Peter's Post: Trekking to K2 base camp

05 August 2012 - 10:49 By Peter Malherbe
HIGH ADVENTURE: Trekking towards the Baltoro Glacier en route to K2 Base Camp
HIGH ADVENTURE: Trekking towards the Baltoro Glacier en route to K2 Base Camp
Image: Picture: MARIANNE SCHWANKHART

Our travel expert answers queries on routes and destinations around the world

I want to do a trek to K2 base camp and have tried to get information from numerous people - particularly the Waljis Travel Agency, which, according to Lonely Planet, is extremely reliable. I have had no joy from them despite my numerous telephone calls. Can you assist? - Feizal Motala

K2, the world's second-highest mountain after Everest, lies in the Karakoram Range, straddling the border between Baltistan in northern Pakistan and China. There are two ways to reach the mountain - along the relatively well-trodden route from Askole or Skardu in northern Pakistan, or on the less-travelled and more difficult northern approach from the Chinese side of the range.

From the south, trekking parties - clients, guides and porters - journey north from Askole up to Concordia, the point where the Baltoro and Godwin Austen glaciers join and where 10 of the world's highest mountains are located. The trek is widely regarded as one of the most spectacular in the world.

Guided treks take about three weeks from arrival in Islamabad or Peshawar. The walking part of the trek takes about two weeks, including rest days and time spent visiting K2 base camp. You will spend four to six hours a day walking.

A web search turned up a number of outfitters offering treks on the Pakistan side of the range, including Jasmine Tours (www.jasminetours.com); The Mountain Company (www.themountaincompany.co.uk); Nepal Trailblazer (www.trailblazertrekking.com); and One World Trekking (www.oneworldtrekking.com).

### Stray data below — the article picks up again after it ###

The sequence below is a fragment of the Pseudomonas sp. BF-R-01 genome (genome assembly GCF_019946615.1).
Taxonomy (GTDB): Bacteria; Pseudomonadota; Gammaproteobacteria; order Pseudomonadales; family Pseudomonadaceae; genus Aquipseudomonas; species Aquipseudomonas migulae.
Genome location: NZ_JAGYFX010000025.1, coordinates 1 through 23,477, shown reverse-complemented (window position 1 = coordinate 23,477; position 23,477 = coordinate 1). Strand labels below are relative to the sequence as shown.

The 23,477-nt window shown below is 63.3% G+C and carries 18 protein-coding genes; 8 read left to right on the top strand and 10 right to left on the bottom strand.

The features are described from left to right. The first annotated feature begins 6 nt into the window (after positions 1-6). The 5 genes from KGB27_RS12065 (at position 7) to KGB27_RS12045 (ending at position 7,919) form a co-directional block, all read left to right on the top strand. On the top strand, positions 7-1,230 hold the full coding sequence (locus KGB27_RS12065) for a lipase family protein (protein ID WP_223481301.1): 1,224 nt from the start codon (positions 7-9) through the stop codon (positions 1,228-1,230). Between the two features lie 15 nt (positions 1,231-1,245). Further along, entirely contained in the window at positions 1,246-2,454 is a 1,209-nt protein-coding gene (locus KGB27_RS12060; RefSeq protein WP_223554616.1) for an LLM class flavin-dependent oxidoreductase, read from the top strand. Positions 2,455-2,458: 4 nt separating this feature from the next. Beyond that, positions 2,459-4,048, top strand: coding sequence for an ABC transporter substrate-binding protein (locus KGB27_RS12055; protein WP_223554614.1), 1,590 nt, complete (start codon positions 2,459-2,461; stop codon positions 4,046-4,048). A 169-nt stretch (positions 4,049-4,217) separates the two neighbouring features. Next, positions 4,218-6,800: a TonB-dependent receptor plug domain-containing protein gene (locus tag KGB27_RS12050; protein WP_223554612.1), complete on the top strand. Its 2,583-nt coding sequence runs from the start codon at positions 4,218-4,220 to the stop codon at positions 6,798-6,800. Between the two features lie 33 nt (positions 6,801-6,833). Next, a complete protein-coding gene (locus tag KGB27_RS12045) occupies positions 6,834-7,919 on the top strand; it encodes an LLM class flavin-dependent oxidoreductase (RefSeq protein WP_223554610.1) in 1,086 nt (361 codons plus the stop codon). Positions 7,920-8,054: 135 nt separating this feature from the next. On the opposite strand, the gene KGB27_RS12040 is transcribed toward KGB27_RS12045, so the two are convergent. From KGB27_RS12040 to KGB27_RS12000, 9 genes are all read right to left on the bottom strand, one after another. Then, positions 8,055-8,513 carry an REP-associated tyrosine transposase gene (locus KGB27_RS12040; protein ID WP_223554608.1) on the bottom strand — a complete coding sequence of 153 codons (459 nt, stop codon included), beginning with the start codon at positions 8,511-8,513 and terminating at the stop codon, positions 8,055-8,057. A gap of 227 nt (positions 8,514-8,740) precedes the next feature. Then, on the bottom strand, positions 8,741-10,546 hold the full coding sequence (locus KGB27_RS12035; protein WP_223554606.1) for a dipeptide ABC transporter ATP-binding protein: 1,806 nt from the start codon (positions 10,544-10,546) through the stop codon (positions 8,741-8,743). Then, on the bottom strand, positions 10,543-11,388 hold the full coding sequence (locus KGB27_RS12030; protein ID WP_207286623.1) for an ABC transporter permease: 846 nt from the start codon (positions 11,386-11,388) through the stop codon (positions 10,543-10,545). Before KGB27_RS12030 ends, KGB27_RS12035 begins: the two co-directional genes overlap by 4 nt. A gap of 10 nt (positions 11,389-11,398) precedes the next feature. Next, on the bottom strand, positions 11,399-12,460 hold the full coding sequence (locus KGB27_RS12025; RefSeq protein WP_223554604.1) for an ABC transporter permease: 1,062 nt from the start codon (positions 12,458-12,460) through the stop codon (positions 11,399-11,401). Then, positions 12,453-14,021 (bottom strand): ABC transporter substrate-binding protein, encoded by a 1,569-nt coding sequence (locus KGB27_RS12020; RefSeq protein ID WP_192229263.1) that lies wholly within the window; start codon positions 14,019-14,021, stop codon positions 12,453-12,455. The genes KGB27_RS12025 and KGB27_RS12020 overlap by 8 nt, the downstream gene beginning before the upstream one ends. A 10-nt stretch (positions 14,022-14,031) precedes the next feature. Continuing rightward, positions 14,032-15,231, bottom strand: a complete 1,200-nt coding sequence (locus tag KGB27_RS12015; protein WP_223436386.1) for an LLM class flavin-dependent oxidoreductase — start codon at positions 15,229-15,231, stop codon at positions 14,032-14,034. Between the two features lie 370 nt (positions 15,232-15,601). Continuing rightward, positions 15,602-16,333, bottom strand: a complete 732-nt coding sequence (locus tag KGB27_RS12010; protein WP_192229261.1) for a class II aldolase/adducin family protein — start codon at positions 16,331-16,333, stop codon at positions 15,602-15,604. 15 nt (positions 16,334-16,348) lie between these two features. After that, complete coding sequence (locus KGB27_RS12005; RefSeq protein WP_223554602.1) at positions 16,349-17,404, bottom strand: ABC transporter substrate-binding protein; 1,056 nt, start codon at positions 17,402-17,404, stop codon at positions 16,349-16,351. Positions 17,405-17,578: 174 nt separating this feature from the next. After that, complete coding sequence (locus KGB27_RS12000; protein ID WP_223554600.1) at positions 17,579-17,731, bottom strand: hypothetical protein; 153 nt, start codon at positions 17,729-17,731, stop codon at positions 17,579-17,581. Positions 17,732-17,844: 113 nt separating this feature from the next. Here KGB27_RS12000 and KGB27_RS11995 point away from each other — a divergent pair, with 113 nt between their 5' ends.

Expect to pay around $3800 - $4200 (R31000 - R34300), excluding airfares to Islamabad, travel insurance and the cost of a Pakistan visa.

K2's northern base camp is situated in a distant part of Xingjiang province on the Chinese side of the Karakoram range. A handful of operators offer treks, including Jagged Globe (www.jagged-globe.co.uk); Xinjiang and Tibet Expeditions (www.xinjiangtibetexpeditions.com); and Muztagh Travel Service (www.muztagh.com).

Base camp treks from the north also take around three weeks, including internal flights and "jeep time". Expect to pay around $3900 for a three-week expedition, excluding international flights to Beijing.

TRANSIT VISAS FOR HEATHROW

Can you explain why we need a transit visa when travelling through Heathrow even if we do not wish to leave the airport? - Doug Reeler

This issue has been causing a great deal of confusion for many travellers in recent months. Travel Weekly recently published information received from the regional operations manager for the UK Border Agency, Andy Newlands, who explained that while South Africans generally require a visa for transit in the United Kingdom, they are exempted from obtaining transit visas for British airports only if they hold valid visas for one of four countries: the US, Canada, Australia and New Zealand - and are travelling to or from one of those destinations.

They must also have confirmed onward air tickets for their destination and cannot remain in transit for more than 24 hours.

South African travellers who do not meet the above requirements usually need transit visas, even if they will not pass through immigration control and are catching a flight from the same airport.

The visa is known as a Direct Airside Transit Visa (DATV) and South Africans have, since July 1 2009, been required to have one, even if they have no intention of leaving the terminal or going through immigration.